On the other occasion a black tried to steal one of the pearls, and he was shot dead on the spot. Isa knew, therefore, that these pearls had a value to white men which was beyond the ordinary diver's comprehension.

If one is prospecting in fresh pearling grounds, and impatient, the oysters may be opened immediately they are brought to the surface and the contents examined. That is a slow, laborious operation, however, and once the pearlers have settled down to work they leave the shells to rot in the sun for a day or two before attempting to reap the harvest, for the valuable little objects are much more easily discovered then. Chester Trent had got over the feverish stage weeks before. So long as plenty of shell was raised he was well content to wait. Nor did Joan display any particular keenness. More than once she had been out with her brother while fishing was in progress, and moreover, her faith in pearling was but slight. It was different, however, with the man from the Four Winds. "Once a pearler always a pearler" is a saying one hears in the Pacific. It was long since Keith had leaned over the side of a boat watching the gliding forms of black men hunting for shell in which he was interested. The sight of it brought back something of his old ardour, and he pried open the shells one after another as they were flung into the whale boat, though his search was entirely without success. He laboured in this way for more than a couple of hours before his first enthusiasm wore off, and then, catching sight of Joan, watching from the deck of the Kestrel, he joined her on the ketch.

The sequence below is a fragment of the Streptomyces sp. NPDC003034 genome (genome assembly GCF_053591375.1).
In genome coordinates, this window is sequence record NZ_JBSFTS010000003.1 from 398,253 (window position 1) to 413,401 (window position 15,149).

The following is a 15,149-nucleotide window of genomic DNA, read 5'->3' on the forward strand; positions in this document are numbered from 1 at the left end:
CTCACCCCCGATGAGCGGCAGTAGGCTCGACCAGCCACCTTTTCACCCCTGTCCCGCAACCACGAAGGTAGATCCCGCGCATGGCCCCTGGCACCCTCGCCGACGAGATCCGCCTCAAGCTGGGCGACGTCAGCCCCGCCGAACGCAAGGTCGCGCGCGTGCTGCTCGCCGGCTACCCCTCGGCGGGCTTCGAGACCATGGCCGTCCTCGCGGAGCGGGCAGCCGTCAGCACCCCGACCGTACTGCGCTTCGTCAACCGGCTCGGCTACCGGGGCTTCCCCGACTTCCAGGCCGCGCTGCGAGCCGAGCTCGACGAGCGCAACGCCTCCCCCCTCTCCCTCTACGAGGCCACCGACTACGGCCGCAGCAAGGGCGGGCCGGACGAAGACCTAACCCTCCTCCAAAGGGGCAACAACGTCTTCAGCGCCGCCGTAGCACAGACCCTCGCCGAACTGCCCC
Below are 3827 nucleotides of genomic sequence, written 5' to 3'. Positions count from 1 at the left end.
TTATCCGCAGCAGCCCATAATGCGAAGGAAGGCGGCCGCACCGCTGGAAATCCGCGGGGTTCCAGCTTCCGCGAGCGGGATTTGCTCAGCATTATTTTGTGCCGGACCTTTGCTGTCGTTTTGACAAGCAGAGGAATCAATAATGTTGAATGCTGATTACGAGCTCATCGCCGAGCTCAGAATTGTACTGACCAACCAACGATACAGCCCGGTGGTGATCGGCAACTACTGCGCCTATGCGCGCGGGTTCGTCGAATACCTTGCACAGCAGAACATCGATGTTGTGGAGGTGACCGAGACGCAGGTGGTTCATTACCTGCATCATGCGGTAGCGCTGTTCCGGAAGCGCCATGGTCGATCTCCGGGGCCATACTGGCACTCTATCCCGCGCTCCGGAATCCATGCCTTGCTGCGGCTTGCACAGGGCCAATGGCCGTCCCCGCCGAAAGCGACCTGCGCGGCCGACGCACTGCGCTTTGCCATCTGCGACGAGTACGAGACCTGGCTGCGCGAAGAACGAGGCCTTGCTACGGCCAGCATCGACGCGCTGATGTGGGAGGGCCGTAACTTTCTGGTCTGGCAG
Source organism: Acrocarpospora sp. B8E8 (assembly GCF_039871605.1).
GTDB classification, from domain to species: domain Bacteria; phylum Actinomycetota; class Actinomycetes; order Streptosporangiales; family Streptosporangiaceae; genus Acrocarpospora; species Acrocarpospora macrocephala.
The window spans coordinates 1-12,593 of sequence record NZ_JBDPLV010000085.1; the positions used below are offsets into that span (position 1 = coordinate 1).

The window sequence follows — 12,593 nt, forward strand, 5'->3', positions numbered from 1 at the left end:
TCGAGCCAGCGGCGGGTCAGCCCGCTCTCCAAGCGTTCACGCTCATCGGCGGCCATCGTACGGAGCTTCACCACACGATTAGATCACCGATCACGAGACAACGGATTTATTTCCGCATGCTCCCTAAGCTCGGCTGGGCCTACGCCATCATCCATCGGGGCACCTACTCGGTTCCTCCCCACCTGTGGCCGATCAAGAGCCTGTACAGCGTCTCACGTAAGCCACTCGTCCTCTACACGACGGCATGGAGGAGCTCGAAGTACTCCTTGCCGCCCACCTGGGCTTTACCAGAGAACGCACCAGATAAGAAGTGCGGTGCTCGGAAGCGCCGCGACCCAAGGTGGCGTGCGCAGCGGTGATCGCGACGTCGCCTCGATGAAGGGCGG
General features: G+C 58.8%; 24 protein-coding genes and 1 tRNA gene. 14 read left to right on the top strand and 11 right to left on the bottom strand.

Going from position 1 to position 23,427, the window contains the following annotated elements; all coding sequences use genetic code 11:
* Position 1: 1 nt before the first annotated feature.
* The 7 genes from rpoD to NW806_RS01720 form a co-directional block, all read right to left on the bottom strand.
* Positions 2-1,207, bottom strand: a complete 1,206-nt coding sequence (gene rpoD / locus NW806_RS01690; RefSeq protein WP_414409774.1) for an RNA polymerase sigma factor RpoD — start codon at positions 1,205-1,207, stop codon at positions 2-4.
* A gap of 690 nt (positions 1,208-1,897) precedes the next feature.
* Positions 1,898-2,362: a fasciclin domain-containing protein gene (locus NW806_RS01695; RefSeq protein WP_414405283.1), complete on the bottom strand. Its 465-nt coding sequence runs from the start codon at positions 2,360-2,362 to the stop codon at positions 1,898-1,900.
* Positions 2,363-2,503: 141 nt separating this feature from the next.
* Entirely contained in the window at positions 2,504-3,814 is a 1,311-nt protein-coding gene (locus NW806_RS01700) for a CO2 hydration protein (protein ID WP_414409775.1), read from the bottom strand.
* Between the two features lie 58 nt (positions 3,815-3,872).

"I fancy, as you have been as quiet as the grave all this time, you've not found your fortune yet," she said quizzically.

"Not yet," he replied. "You know, Miss Trent, one good pearl a day would amount to a fortune if we could keep it up for a while." There was the faintest trace of resentment in the way he spoke, and the girl was quick to notice it.

"I know how true that is, Mr. Keith," she said more seriously. "Please don't think of me as a wet blanket in this. You must remember that I have been all through it so often, and that nobody knows better than I how difficult it will be to regain lost ground once the plantation really begins to slide back. It is sliding now—it has been doing so far too long. Ever since I first came to the South Seas I have tried to regard myself as a sort of supernumerary, helping Chester in every way that lay in my power and checking him only when I really felt it necessary. Even now, though I strongly suspect this is all time and money wasted, I am not standing in Chester's way. His welfare is all that I—all that I think about."